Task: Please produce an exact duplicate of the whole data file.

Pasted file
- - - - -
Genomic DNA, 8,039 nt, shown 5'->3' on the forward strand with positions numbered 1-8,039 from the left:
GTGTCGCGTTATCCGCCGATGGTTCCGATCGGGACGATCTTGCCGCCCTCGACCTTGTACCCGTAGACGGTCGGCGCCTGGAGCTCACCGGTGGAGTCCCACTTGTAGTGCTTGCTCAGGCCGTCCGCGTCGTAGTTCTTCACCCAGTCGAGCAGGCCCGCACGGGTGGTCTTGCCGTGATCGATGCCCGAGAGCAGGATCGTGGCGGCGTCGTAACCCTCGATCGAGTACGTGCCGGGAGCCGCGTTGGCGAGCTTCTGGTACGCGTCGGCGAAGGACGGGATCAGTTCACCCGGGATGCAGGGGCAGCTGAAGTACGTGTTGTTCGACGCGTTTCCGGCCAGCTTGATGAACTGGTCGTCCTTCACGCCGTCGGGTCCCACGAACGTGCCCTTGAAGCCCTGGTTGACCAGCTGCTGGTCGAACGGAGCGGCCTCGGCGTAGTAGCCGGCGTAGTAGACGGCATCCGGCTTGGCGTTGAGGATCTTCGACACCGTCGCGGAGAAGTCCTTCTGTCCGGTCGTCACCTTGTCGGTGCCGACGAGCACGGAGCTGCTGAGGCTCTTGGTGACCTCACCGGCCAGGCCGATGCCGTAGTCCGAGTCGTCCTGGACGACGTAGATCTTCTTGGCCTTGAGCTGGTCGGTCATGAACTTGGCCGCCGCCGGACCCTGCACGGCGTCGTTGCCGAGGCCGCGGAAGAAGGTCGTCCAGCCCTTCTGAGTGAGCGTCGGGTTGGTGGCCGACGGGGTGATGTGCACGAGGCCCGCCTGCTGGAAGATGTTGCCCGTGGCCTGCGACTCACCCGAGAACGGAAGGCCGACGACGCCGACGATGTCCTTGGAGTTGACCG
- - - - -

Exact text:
Genomic DNA, 8,039 nt, shown 5'->3' on the forward strand with positions numbered 1-8,039 from the left:
GTGTCGCGTTATCCGCCGATGGTTCCGATCGGGACGATCTTGCCGCCCTCGACCTTGTACCCGTAGACGGTCGGCGCCTGGAGCTCACCGGTGGAGTCCCACTTGTAGTGCTTGCTCAGGCCGTCCGCGTCGTAGTTCTTCACCCAGTCGAGCAGGCCCGCACGGGTGGTCTTGCCGTGATCGATGCCCGAGAGCAGGATCGTGGCGGCGTCGTAACCCTCGATCGAGTACGTGCCGGGAGCCGCGTTGGCGAGCTTCTGGTACGCGTCGGCGAAGGACGGGATCAGTTCACCCGGGATGCAGGGGCAGCTGAAGTACGTGTTGTTCGACGCGTTTCCGGCCAGCTTGATGAACTGGTCGTCCTTCACGCCGTCGGGTCCCACGAACGTGCCCTTGAAGCCCTGGTTGACCAGCTGCTGGTCGAACGGAGCGGCCTCGGCGTAGTAGCCGGCGTAGTAGACGGCATCCGGCTTGGCGTTGAGGATCTTCGACACCGTCGCGGAGAAGTCCTTCTGTCCGGTCGTCACCTTGTCGGTGCCGACGAGCACGGAGCTGCTGAGGCTCTTGGTGACCTCACCGGCCAGGCCGATGCCGTAGTCCGAGTCGTCCTGGACGACGTAGATCTTCTTGGCCTTGAGCTGGTCGGTCATGAACTTGGCCGCCGCCGGACCCTGCACGGCGTCGTTGCCGAGGCCGCGGAAGAAGGTCGTCCAGCCCTTCTGAGTGAGCGTCGGGTTGGTGGCCGACGGGGTGATGTGCACGAGGCCCGCCTGCTGGAAGATGTTGCCCGTGGCCTGCGACTCACCCGAGAACGGAAGGCCGACGACGCCGACGATGTCCTTGGAGTTGACCG